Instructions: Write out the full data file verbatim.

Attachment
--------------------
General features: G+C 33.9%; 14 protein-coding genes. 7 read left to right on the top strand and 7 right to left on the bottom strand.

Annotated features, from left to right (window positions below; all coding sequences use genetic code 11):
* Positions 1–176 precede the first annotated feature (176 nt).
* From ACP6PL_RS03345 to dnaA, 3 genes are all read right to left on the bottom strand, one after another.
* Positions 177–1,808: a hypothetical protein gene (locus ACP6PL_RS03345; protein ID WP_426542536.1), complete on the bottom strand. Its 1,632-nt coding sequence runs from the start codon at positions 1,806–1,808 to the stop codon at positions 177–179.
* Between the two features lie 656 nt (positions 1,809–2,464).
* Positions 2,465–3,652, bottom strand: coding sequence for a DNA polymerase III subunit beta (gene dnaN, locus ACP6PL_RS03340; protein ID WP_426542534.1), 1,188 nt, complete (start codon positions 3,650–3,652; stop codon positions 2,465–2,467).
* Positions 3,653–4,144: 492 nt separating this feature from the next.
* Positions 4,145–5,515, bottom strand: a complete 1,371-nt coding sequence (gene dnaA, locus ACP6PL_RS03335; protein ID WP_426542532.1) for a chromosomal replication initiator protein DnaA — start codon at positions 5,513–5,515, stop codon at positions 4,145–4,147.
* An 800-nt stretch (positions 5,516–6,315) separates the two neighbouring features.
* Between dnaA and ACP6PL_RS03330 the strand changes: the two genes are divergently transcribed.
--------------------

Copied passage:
General features: G+C 33.9%; 14 protein-coding genes. 7 read left to right on the top strand and 7 right to left on the bottom strand.

Annotated features, from left to right (window positions below; all coding sequences use genetic code 11):
* Positions 1–176 precede the first annotated feature (176 nt).
* From ACP6PL_RS03345 to dnaA, 3 genes are all read right to left on the bottom strand, one after another.
* Positions 177–1,808: a hypothetical protein gene (locus ACP6PL_RS03345; protein ID WP_426542536.1), complete on the bottom strand. Its 1,632-nt coding sequence runs from the start codon at positions 1,806–1,808 to the stop codon at positions 177–179.
* Between the two features lie 656 nt (positions 1,809–2,464).
* Positions 2,465–3,652, bottom strand: coding sequence for a DNA polymerase III subunit beta (gene dnaN, locus ACP6PL_RS03340; protein ID WP_426542534.1), 1,188 nt, complete (start codon positions 3,650–3,652; stop codon positions 2,465–2,467).
* Positions 3,653–4,144: 492 nt separating this feature from the next.
* Positions 4,145–5,515, bottom strand: a complete 1,371-nt coding sequence (gene dnaA, locus ACP6PL_RS03335; protein ID WP_426542532.1) for a chromosomal replication initiator protein DnaA — start codon at positions 5,513–5,515, stop codon at positions 4,145–4,147.
* An 800-nt stretch (positions 5,516–6,315) separates the two neighbouring features.
* Between dnaA and ACP6PL_RS03330 the strand changes: the two genes are divergently transcribed.